2006-12-18 Metropolitan Diary analysis
Continuing my catch-up, but this has disappeared into the Times Select netherworld. I quote it in its entirety below but if you have Select you can see the original.
It happened one rainy morning on the bus going down to the Metropolitan Museum of Art.
Cast of characters:
My cousin Blanche, a friendly, great-grandmotherly woman.
Young mother with two very young children in tow: approximately 4-year-old daughter, approximately 2-year-old son.
Blanche to little girl: ''What are you doing on the bus on such a nasty, rainy day?''
Little girl: ''We're going to the museum.''
Blanche: ''Oh! I'm going there too. What are you going to see?''
Little girl: ''We're going to look at the broken statues.''
Blanche: ''Oh my! Broken statues! I wonder who broke them!''
Little girl: Pointing an accusing finger at her younger brother: ''He did!''
And cousin Blanche met me at the museum and we looked at broken statues, too.
Category: Precocious NY Kids (no other explanation is necessary)
Seen on the marquee of the Midway Theater in Forest Hills:
WE NOW SERVE COFFEE
STRANGER THAN FICTION
Category: Amusing Misspellings (it's really an "Unamusing Juxtaposition" but you gotta stick with what you got for categories)
[terrible poem comparing Tiffany's to a dragonfly]
Category: n/a (I don't do poems)
On a Third Avenue bench, I am enjoying a bright warm afternoon viewing the constant passing show of life in New York.
An older woman (my age) approaches with arms akimbo asking (demanding), ''Where's the bus stop?'' (As in, ''What did you do with the bus stop?'') I ask, ''Which bus?'' (There are many on Third.)
She said, ''You know, the one that goes UP and DOWN.''
Although buses only go UP on Third, I instantly know what she means: the bus that goes UP Third, DOWN Second.
''Fiftieth Street,'' I direct (Know-it-all!).
''Harrumph!'' says she on her way UP Third.
Category: New York Eccentrics (a category often used to capture annoying and tiresome interactions with old people such as this)
An elderly friend of ours is a resident of the Mary Manning Walsh Nursing Home at York Avenue and 72nd Street. Recently I took her out for her weekly ride in her wheelchair in the neighborhood she has lived in for more than 50 years.
As we crossed York Avenue at 71st Street, we passed in front of an M72 bus stopped at the light. Suddenly the driver began to tap on the windshield, waving enthusiastically at my friend.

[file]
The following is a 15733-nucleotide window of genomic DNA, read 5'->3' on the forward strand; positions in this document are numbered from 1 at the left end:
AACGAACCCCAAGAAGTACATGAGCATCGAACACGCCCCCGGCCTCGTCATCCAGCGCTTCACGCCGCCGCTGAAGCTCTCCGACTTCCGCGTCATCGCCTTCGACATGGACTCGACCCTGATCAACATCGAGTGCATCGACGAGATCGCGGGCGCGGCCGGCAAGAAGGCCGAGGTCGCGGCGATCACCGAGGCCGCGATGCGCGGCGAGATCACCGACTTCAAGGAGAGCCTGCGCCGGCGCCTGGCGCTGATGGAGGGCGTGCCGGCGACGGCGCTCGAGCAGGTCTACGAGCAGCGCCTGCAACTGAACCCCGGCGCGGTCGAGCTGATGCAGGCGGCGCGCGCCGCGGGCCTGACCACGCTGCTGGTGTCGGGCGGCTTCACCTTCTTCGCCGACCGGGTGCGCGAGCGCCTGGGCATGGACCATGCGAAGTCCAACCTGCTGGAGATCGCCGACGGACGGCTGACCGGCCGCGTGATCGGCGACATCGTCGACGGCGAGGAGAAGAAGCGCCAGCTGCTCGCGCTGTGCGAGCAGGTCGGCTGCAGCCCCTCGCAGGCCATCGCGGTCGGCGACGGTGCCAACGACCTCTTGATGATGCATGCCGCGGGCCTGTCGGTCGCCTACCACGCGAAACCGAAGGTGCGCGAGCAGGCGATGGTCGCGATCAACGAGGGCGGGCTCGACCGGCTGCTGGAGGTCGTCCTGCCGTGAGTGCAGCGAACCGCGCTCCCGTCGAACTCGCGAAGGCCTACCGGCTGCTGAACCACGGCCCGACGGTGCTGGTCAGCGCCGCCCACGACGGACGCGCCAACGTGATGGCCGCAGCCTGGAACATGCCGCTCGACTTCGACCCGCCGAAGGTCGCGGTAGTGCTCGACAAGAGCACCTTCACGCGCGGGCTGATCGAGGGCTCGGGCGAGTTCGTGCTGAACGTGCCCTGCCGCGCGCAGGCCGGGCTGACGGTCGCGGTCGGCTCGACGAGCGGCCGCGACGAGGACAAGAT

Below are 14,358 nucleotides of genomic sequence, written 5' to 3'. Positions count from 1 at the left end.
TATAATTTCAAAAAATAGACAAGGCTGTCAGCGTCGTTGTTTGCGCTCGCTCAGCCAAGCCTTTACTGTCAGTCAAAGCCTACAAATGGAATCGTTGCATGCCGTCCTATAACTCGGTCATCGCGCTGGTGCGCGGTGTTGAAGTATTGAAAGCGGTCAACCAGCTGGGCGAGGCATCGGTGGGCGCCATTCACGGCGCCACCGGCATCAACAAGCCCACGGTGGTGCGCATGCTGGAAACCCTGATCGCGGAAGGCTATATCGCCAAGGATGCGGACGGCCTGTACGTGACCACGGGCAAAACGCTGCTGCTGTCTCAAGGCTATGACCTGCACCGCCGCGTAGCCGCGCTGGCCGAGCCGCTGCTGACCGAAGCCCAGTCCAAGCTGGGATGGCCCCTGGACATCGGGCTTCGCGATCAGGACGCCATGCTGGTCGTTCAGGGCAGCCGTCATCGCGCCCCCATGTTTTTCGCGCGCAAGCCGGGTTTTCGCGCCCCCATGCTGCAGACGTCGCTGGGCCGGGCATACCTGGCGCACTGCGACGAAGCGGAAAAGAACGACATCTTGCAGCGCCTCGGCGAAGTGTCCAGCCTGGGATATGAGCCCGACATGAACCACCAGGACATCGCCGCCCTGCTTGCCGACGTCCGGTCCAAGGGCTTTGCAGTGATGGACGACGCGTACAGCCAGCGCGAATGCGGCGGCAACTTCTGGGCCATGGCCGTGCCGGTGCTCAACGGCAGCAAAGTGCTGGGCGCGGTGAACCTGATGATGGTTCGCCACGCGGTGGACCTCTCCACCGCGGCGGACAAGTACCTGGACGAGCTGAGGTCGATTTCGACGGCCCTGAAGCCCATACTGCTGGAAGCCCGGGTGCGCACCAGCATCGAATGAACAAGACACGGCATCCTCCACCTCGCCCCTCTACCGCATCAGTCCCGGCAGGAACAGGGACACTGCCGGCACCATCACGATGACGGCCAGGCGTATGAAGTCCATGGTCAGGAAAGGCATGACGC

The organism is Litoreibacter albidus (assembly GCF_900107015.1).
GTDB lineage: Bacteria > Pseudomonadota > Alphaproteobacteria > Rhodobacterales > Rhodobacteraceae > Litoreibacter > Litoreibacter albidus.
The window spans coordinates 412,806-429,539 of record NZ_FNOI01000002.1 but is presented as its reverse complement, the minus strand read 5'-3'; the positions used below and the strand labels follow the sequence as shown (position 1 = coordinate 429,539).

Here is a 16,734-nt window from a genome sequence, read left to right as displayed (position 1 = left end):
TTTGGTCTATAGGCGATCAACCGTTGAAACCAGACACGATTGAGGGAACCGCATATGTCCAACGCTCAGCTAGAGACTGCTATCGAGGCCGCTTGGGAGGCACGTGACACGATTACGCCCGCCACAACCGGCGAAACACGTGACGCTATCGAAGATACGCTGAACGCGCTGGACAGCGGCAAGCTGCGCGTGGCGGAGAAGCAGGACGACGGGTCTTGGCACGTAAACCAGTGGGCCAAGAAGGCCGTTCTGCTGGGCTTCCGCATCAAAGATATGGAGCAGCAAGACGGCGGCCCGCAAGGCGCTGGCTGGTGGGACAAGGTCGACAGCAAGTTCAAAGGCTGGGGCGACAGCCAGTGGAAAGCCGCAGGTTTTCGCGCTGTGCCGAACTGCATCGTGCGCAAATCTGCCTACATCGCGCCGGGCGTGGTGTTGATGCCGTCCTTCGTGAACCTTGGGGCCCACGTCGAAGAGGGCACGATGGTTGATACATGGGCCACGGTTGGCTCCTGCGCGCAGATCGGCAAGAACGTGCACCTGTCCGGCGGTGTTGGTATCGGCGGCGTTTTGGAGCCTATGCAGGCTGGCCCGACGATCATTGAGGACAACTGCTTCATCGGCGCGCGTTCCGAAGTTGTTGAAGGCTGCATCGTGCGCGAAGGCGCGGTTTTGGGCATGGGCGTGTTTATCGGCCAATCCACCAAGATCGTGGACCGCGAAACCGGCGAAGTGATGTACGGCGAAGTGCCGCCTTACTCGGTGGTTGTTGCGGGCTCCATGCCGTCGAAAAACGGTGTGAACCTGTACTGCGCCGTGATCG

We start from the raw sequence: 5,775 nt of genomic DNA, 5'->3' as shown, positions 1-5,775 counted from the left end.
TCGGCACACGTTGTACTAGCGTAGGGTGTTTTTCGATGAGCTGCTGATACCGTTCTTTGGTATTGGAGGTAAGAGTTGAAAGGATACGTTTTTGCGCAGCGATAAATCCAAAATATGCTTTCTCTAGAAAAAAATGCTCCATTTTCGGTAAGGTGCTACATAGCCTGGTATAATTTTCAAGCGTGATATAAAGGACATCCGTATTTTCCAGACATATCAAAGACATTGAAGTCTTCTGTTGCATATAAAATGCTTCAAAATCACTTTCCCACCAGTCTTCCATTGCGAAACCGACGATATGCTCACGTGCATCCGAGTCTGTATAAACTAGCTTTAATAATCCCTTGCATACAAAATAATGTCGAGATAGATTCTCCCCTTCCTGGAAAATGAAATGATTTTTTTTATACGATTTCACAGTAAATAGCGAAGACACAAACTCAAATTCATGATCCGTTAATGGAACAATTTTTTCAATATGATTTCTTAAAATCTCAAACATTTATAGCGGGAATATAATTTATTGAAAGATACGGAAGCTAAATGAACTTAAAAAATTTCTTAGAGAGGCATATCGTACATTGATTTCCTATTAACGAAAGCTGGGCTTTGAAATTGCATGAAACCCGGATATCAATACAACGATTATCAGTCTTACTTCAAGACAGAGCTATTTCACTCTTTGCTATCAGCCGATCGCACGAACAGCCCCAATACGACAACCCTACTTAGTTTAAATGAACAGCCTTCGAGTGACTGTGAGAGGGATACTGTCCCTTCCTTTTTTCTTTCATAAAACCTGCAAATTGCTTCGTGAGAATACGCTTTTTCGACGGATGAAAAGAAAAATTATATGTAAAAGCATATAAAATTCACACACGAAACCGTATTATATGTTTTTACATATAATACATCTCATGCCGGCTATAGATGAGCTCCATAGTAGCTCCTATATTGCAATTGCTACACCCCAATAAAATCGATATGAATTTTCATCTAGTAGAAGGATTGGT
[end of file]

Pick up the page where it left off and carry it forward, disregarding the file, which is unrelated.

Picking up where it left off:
When we reached the sidewalk, he opened the door. ''Where have you been?'' he asked. ''I haven't seen you in a long time. You look great. You always do!''
With that, the light changed. A final wave, ''Keep well.'' The door closed and the bus proceeded up York Avenue.
Category: New Yorkers Aren't So Bad, After All! (the nice bus driver remembers the old lady)
After the New York City Ballet's opening-night performance, the promenade lobby at the New York State Theater was beautifully set with decorated tables for the gala dinner. Exquisitely dressed patrons and socialites were making their entrances, and lovely music set the scene. The tables were adorned with sprays of delicate flowers, and waiters stood at attention to serve the guests.
We ordinary audience members from the upper rings passed by this lush setting, and a mother with two 8- or 9-year-old girls was overheard to say, emphatically, ''There are a lot of speeches, very little eating, mediocre food, and we're not invited.''
Category: Precocious NY Kids (for a second I thought the kids had said this, which would have been a slam-dunk for this category, but I'll leave it in, as the mother is saying this to the kids, which tends to indicate that they will either grow up precocious or full of class resentment. Either way, Precocious it is.)
Leaving a delightful concert at Carnegie Hall recently, I walked to the 57th Street station to catch the F train back to Queens. In the station, I first heard and then saw a man playing Vivaldi on his violin. A group of young people were gathered around the older man, quietly listening to the lilting sounds.
When the piece was finished, one young man admiringly said, ''Yo, you play that violin like Tupac raps!''
Category: New Yorkers Aren't So Bad, After All! (uh, because the obviously "urban" kids are enjoying the violin player)
The other morning there is the usual purposeful chaos at the corner store's deli counter on 14th Street.
The counterman shouts, ''What you want?'' and people shout back, ''Black with a buttered roll,'' ''Two, light and sweet,'' and so forth.
A young guy in construction-worker clothes steps up to the counter. The counterman shouts, ''What you want?''
Young guy answers in a thick Eastern European accent, ''I - want - coffee.''
Counterman shouts, ''How you like your coffee?'' The young guy looks puzzled.
Counterman shouts louder, ''HOW YOU LIKE YOUR COFFEE?'' The young guy doesn't understand, so the counterman really shouts, ''HOW - YOU - LIKE - YOUR - COFFEE?''
The young guy now understands and is pleased to answer with complete confidence:
''I like my coffee very much!''
Category: Amusing Misspellings (though not a misspelling, this category is frequently used to indicate "foreigner misunderstands something")
Note: I am withholding the totals for a future "January 1st 2007" entry.